The president's proposed budget for fiscal year 2013 reflects those preferences for some energy sources - the politically-favored "green" energy sector gets preferential treatment over fossil fuel energy, in the form of numerous tax subsidies, tax credits, public expenditures, procurement preferences and grants for alternative energy. Below are the administration's top nine budget provisions for green energy in the proposed fiscal year 2013 budget:
1. Extending the production tax credit for wind energy through calendar year 2013.
2. Extending the Treasury Cash Grant Program (Section 1603 of the American Recovery and Reinvestment Act) to assist small renewable energy companies through 2012, extending tax credits (for renewable companies able to use the credits) for one year, and converting the program into a refundable tax credit through 2016.
3. Increasing research and development funding to $350 million for advanced energy technologies (up from $40 million disbursed by the U.S. Department of Energy over the last two years).
4. Expenditures for clean domestic manufacturing, with $290 million for improving industrial processes and materials, and $5 billion for the "48C" clean energy tax credit available to manufacturers of "cleantech" products.
5. Expenditures for solar and wind energy, providing $310 million for the SunShot Initiative, a program designed to make solar energy cost competitive with fossil fuel energy without government subsidies by 2020, and $95 million for wind energy, including expansion in offshore wind technologies.
6. Expenditures for energy efficiency, including an 80 percent increase in funding to promote energy efficiency in commercial buildings and industries.
7. A 10 percent increase in funding for the U.S. Environmental Protection Agency's FY2013 budget for implementation and enforcement of federal environmental safeguards, and $222 million for the U.S. Department the Interior's newly formed Bureau of Safety and Environmental Protection.
8. Expanding Department of Defense clean energy initiatives, including doubling (to $1 billion more than the FY2012 budget) expenditures for efficiency retrofitting of buildings and meeting efficiency standards for new facilities.
9. Maintaining funding (at the FY2012 budget level) for international climate financing, with at least $833 million to support sustainable landscapes, clean energy, and adaptation to climate change in developing countries.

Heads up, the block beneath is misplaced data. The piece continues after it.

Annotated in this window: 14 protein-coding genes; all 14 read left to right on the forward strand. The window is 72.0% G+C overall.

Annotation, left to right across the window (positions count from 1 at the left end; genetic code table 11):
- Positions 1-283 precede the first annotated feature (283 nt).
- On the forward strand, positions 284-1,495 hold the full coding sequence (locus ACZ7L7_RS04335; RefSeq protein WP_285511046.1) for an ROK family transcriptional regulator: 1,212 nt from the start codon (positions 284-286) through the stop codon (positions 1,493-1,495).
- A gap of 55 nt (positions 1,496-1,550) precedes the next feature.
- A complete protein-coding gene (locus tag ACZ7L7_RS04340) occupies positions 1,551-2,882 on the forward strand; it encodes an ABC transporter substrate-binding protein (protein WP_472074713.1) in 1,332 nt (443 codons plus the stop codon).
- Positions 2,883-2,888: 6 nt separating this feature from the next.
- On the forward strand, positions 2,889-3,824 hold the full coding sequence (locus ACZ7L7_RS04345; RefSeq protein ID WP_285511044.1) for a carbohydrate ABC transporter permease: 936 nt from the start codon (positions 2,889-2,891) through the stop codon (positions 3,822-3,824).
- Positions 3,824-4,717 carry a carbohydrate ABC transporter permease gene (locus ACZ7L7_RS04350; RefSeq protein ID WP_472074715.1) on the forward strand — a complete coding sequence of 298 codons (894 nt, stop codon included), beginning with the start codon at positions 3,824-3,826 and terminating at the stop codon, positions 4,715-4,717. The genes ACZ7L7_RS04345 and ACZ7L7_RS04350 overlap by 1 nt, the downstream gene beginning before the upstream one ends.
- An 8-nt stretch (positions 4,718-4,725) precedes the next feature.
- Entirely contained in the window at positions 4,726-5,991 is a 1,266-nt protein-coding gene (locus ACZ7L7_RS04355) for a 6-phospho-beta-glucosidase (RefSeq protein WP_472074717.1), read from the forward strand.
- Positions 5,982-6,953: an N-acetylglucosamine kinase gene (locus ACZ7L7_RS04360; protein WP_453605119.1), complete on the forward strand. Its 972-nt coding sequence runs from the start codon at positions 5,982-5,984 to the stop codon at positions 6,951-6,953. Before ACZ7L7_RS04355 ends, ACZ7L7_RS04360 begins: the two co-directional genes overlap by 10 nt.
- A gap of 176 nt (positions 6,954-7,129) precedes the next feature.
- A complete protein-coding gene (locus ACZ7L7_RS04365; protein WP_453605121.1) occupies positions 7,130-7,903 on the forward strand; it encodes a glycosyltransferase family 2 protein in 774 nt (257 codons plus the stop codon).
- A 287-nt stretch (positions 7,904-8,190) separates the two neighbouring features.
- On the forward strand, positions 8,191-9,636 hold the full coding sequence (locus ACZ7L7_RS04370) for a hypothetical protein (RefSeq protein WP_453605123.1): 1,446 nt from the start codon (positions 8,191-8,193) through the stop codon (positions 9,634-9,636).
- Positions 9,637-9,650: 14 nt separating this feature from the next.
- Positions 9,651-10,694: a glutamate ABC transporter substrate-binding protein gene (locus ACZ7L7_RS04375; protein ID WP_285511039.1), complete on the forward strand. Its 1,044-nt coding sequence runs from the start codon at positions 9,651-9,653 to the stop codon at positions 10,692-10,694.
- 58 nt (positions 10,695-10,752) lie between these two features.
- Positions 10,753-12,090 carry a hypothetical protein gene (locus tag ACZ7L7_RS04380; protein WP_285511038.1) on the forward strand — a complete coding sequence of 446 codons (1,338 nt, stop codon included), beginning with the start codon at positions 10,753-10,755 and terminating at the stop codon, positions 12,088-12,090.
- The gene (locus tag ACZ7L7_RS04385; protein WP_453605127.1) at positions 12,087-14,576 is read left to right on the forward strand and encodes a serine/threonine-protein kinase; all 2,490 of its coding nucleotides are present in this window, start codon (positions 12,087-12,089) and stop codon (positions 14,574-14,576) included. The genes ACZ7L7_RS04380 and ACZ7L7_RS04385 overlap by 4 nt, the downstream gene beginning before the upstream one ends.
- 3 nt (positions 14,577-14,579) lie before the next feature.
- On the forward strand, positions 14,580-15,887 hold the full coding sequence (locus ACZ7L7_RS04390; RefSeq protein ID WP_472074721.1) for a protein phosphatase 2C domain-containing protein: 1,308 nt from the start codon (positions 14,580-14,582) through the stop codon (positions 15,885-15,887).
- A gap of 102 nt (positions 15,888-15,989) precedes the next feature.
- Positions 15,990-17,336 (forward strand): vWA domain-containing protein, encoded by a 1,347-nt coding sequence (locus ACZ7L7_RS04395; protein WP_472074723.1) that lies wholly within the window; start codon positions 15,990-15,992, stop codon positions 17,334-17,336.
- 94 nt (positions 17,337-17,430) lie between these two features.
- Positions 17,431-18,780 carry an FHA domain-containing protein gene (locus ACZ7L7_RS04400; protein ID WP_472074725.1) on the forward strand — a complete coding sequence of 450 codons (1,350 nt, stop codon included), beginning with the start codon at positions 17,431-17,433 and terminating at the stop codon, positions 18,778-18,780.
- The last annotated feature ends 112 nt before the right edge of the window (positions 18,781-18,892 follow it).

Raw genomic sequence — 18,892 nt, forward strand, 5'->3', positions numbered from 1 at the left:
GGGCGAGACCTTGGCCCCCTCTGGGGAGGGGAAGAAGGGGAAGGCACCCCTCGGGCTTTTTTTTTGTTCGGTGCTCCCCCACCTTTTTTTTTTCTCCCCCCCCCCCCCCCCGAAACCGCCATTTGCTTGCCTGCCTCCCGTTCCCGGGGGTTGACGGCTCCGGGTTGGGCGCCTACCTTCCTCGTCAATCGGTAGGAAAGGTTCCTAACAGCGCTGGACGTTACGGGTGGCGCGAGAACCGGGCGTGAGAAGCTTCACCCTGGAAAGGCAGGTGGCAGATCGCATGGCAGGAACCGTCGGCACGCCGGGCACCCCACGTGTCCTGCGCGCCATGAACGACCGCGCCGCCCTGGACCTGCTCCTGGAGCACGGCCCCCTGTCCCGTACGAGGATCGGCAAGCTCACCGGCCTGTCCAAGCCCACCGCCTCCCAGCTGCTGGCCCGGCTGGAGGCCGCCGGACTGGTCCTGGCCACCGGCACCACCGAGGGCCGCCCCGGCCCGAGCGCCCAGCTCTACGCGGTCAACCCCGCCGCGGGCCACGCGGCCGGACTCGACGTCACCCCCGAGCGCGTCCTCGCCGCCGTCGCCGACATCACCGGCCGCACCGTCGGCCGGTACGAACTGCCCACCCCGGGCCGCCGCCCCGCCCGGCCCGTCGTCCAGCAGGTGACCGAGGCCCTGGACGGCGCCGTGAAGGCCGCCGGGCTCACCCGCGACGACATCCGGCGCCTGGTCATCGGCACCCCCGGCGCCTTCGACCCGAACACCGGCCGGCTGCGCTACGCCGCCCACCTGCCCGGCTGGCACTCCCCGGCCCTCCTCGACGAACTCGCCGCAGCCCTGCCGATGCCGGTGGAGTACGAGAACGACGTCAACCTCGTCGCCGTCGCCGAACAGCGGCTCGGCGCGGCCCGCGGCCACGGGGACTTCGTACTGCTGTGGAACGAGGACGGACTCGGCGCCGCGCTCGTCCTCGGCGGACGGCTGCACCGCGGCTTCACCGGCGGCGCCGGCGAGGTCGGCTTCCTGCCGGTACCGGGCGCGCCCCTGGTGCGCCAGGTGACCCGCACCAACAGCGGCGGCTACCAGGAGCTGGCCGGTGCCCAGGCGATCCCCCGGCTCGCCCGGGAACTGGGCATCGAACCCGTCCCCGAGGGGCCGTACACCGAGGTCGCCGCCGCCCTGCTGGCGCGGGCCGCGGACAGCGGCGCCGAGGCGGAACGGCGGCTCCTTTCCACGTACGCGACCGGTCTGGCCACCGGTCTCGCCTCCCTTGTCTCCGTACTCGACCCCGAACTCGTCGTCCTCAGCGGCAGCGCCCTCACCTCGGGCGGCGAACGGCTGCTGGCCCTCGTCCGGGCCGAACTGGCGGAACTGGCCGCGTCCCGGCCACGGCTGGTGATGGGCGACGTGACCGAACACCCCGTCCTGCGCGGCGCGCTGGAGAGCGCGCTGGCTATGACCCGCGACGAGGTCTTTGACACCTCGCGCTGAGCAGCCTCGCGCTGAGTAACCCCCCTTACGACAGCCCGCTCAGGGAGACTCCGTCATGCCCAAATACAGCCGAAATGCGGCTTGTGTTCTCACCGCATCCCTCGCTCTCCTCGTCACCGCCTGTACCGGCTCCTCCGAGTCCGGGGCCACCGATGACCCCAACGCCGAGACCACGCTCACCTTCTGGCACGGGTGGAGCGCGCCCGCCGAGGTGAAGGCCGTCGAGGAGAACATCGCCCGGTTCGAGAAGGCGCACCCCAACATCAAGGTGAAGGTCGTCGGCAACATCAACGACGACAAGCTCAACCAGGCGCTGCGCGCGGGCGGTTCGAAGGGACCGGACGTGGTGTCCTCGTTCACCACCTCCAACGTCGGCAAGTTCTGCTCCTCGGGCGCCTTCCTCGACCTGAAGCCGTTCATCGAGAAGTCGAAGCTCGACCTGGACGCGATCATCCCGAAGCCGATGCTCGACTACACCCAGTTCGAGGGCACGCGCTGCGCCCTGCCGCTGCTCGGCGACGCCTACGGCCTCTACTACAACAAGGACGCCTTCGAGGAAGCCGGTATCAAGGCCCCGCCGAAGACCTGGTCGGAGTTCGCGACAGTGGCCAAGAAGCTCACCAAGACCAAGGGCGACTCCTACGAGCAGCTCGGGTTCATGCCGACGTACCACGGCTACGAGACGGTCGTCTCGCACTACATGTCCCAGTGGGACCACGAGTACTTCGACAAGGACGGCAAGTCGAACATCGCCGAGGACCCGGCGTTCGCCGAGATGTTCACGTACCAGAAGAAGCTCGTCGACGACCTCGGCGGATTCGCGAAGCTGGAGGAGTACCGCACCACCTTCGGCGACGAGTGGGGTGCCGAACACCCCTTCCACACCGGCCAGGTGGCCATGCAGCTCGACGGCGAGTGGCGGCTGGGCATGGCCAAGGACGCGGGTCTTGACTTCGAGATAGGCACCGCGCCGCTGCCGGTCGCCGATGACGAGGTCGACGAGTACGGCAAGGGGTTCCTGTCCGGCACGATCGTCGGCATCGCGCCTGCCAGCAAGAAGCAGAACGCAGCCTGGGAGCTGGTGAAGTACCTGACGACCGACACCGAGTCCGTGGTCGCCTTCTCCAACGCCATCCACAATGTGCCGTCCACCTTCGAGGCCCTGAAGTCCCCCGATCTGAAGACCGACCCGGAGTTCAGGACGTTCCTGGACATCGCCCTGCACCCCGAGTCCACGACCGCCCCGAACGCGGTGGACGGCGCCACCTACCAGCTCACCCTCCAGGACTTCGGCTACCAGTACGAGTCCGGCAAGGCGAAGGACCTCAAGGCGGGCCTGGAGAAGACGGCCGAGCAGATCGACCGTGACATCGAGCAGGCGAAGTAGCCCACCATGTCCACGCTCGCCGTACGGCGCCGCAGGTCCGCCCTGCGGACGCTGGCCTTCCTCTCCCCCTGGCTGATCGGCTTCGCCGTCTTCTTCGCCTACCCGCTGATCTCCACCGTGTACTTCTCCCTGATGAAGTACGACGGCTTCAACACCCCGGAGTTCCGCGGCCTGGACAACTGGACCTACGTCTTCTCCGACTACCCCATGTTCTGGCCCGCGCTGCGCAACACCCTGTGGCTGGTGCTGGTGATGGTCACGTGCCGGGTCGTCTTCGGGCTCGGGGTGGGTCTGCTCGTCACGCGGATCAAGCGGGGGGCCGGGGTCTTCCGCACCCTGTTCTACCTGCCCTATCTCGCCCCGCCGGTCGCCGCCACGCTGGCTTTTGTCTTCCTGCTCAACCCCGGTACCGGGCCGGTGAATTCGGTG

3. Targeting Fossil Fuels in the FY 2013 Budget with Higher Taxes
In stark contrast, the administration's fiscal year 2013 budget targets oil and natural gas companies with eight proposals for higher taxes, including plans to repeal: a) the expensing of intangible drilling costs, b) "last-in, first- out" (LIFO) accounting in favor of the higher-taxed "first-in, first-out" accounting methodology, c) the deduction for tertiary injectants (fluids, gases, and chemicals) that are used in unconventional drilling, and d) the percentage depletion allowance to recover costs for capital investments. Additional tax increases on the oil and natural gas industry would come from proposed modifications of the dual capacity rule (a U.S. tax policy that prevents the double taxation of foreign earnings), increasing the amortization period for exploration costs, and reinstating Superfund taxes.
Taken together, it is estimated by the American Petroleum Institute that all eight targeted proposals of the administration's FY2013 budget would burden the oil and gas industry with almost $86 billion in higher taxes over the next ten years.
4. Drilling Restrictions
In addition to the tax proposals favoring alternative energies over fossil fuel energy sources, the administration's preferences for alternative energy sources are also reflected in drilling restrictions or limited permitting for oil and natural gas that continue in places like:
- off the Mid-Atlantic coast
- much of the eastern Gulf of Mexico
- in the broader Gulf of Mexico (where drilling in 2012 is expected to drop 30% below pre-moratorium forecasts)
- in the Arctic National Wildlife Refuge
- on federal lands in the Rockies (where leases are down 70 percent since 2009).